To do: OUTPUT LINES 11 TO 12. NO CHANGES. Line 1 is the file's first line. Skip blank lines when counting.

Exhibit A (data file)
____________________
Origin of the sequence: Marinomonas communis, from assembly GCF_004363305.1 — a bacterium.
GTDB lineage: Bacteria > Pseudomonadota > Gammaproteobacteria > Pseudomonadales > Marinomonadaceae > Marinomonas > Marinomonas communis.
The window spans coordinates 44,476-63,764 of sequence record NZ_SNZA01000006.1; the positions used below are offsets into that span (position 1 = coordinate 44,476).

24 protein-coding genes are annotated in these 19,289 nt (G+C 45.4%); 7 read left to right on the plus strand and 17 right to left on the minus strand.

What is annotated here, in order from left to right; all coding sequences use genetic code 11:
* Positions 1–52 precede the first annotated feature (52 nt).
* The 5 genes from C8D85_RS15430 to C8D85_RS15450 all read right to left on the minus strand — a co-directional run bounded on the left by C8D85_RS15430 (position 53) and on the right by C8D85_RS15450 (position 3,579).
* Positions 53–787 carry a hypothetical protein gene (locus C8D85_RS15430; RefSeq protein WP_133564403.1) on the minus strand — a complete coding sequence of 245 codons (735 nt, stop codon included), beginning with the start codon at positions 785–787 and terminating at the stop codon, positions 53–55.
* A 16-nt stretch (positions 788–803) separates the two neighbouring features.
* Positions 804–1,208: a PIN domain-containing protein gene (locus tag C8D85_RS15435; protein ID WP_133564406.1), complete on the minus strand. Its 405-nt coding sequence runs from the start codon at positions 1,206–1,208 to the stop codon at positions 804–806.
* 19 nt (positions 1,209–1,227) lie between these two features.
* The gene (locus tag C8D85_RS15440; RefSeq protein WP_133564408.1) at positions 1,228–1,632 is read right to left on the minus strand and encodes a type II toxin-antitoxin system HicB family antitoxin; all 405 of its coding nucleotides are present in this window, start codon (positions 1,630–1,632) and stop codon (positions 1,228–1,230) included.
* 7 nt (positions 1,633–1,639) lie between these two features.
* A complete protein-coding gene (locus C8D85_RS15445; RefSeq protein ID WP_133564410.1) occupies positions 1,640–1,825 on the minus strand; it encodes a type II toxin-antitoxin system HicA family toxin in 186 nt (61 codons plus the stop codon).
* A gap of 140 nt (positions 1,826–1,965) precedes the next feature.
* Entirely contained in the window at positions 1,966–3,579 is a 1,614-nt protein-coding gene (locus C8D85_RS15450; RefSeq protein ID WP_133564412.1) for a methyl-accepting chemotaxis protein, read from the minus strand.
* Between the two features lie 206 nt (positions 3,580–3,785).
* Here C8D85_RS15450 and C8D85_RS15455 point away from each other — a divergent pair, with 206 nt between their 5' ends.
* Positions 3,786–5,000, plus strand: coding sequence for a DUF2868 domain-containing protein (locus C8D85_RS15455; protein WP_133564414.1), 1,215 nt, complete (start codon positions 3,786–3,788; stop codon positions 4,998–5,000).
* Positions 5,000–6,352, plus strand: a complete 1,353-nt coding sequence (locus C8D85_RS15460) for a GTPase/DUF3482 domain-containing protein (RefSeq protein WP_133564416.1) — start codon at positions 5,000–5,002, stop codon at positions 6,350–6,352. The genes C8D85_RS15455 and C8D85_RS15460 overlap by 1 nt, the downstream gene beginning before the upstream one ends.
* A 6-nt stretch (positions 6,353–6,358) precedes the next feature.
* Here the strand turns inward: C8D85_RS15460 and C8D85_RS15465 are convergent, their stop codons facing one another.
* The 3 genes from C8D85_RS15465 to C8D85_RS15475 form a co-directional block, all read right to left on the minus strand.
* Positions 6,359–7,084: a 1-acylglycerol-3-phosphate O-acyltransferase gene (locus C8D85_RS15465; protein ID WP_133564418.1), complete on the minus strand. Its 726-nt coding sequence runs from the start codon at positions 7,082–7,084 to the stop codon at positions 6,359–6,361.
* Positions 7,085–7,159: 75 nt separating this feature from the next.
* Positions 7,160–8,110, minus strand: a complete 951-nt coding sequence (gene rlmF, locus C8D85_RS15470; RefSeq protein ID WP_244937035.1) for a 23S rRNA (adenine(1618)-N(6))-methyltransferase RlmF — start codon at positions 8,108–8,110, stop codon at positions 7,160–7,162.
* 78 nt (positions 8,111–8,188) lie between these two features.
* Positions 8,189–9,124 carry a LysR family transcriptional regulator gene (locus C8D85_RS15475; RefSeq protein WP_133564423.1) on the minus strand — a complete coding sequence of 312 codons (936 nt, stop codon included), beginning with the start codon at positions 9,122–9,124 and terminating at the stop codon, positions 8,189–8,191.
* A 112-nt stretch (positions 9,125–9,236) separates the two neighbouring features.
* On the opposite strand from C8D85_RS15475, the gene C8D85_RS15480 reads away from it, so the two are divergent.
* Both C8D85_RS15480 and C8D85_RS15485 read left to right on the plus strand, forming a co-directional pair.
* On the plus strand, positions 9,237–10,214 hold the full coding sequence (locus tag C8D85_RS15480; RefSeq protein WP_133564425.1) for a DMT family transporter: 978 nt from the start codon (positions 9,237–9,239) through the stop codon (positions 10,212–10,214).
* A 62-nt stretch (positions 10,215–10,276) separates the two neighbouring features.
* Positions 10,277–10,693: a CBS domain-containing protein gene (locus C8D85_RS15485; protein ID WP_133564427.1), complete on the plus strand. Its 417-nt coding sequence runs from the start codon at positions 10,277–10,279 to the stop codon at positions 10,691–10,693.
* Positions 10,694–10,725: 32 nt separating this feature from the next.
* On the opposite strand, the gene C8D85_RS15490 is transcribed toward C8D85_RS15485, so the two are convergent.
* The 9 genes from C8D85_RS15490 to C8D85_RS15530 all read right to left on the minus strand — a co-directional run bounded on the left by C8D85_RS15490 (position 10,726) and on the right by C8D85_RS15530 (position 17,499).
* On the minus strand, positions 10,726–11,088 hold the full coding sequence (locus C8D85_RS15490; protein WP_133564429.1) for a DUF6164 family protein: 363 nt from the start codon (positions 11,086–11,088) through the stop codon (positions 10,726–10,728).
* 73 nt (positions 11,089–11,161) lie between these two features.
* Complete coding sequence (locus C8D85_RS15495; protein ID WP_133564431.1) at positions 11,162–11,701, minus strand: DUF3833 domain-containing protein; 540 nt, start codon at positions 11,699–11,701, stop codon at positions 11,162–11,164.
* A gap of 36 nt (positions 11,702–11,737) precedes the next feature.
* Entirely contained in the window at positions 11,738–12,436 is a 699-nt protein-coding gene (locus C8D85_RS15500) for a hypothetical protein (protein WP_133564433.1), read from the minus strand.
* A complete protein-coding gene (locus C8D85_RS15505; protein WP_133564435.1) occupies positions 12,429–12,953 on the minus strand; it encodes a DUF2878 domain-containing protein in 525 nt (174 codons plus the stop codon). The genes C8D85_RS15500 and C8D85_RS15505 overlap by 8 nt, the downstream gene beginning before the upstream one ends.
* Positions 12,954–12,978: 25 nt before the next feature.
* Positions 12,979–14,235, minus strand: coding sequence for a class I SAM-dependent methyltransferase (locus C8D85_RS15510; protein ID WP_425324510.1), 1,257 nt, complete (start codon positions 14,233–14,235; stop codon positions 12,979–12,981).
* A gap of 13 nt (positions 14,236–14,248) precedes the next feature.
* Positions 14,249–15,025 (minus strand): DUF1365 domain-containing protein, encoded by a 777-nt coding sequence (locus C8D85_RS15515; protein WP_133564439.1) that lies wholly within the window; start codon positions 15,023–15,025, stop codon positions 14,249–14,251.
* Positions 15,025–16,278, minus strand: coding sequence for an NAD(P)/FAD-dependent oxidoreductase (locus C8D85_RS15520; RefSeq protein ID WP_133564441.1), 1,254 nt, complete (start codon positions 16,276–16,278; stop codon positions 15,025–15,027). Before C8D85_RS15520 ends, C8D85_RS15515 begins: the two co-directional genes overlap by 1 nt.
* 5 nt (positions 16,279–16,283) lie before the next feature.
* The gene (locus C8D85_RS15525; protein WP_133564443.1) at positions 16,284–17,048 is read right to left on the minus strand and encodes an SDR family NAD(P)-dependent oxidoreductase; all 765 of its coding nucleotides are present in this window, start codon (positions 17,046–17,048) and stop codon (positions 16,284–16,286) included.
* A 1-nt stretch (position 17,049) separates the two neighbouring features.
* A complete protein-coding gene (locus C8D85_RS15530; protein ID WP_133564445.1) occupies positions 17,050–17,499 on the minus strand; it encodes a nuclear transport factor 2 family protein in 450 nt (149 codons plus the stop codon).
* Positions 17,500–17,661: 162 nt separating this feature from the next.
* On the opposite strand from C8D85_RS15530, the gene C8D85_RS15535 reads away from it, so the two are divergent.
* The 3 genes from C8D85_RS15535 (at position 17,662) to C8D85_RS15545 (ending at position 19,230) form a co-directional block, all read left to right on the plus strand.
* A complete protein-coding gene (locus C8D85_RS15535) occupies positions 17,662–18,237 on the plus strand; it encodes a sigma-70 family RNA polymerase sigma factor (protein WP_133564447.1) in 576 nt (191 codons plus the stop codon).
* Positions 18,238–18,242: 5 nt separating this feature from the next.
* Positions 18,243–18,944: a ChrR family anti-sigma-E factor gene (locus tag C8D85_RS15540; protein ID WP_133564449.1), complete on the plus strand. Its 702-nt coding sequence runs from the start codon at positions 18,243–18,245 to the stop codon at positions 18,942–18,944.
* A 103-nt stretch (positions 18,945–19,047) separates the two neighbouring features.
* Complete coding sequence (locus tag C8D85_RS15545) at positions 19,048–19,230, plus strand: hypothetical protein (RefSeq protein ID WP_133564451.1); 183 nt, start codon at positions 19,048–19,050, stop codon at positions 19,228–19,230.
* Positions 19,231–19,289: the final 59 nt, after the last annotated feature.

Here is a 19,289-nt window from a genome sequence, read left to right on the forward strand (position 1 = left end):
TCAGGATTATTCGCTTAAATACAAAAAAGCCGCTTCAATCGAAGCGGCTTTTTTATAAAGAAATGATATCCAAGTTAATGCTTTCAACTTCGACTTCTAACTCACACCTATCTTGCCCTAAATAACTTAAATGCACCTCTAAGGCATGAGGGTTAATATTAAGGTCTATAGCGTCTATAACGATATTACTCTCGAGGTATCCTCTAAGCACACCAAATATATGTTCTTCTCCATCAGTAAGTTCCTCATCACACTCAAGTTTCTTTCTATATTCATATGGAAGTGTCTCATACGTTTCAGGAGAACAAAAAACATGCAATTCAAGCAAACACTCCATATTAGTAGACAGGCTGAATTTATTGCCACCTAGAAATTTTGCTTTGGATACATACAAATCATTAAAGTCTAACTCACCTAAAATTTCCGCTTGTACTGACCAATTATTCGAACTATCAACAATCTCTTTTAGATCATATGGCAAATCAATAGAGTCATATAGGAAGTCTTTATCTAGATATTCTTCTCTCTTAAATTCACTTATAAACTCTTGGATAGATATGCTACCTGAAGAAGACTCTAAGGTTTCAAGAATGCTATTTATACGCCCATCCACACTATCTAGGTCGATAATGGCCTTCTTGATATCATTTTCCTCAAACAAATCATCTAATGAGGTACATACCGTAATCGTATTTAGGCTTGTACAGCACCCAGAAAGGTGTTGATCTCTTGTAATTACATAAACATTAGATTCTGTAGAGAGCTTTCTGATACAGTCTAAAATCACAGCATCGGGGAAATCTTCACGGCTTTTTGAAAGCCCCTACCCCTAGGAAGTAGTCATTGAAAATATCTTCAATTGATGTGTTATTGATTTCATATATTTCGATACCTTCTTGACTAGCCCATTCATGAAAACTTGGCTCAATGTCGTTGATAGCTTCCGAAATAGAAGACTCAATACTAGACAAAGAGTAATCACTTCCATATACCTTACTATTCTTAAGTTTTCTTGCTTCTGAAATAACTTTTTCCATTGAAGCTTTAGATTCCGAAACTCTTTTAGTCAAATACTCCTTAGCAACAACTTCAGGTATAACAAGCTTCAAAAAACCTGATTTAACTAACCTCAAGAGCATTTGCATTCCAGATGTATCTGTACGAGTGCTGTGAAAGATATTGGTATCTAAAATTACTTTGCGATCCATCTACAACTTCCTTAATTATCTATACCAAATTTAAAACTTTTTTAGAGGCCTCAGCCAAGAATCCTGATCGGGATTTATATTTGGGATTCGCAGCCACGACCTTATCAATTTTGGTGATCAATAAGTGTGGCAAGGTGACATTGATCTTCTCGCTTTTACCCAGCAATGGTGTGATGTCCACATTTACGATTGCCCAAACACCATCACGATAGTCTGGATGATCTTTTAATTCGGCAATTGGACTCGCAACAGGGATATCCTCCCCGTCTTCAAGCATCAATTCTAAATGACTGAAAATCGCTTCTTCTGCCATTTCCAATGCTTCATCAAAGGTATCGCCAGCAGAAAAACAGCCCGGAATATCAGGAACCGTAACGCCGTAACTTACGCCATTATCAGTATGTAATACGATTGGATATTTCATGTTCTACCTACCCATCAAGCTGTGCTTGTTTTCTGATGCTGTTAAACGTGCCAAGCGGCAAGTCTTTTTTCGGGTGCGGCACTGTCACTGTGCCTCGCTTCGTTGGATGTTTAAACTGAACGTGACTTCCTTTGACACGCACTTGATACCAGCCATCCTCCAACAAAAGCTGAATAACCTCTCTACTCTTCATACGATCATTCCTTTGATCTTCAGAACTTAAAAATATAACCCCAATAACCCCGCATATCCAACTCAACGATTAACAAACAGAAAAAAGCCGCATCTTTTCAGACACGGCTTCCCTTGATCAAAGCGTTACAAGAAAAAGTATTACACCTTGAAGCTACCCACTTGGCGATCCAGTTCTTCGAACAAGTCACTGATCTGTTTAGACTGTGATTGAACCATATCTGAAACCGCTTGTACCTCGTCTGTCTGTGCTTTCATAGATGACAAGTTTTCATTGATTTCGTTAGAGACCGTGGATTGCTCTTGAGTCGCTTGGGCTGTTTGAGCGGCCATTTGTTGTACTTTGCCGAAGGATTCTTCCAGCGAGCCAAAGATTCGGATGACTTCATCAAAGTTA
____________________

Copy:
* 19 nt (positions 1,209–1,227) lie between these two features.
* The gene (locus tag C8D85_RS15440; RefSeq protein WP_133564408.1) at positions 1,228–1,632 is read right to left on the minus strand and encodes a type II toxin-antitoxin system HicB family antitoxin; all 405 of its coding nucleotides are present in this window, start codon (positions 1,630–1,632) and stop codon (positions 1,228–1,230) included.